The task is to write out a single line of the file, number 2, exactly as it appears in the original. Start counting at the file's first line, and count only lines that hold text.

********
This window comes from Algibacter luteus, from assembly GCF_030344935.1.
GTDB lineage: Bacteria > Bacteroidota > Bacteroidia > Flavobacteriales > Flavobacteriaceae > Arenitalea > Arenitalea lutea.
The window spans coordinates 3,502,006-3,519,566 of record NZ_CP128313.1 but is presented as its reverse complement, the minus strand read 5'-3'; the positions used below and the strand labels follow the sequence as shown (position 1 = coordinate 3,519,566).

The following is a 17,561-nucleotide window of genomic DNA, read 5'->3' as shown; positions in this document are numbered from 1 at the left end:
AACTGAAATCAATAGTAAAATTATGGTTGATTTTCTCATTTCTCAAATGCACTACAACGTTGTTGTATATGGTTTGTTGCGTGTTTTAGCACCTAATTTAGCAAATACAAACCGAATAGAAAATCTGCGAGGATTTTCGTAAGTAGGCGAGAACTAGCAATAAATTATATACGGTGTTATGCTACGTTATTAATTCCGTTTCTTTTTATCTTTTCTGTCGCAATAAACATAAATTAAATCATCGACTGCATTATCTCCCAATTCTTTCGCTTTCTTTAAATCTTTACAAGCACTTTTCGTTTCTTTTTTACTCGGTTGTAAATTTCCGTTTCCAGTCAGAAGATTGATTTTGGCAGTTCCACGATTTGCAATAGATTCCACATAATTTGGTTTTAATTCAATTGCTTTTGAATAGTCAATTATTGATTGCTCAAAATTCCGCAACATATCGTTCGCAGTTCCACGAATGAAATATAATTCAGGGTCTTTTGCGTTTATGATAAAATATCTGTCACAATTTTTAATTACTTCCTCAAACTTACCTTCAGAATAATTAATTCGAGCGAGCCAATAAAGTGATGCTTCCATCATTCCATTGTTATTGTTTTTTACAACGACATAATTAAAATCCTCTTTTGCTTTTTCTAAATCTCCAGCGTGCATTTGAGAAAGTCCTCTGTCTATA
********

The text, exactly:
GTDB lineage: Bacteria > Bacteroidota > Bacteroidia > Flavobacteriales > Flavobacteriaceae > Arenitalea > Arenitalea lutea.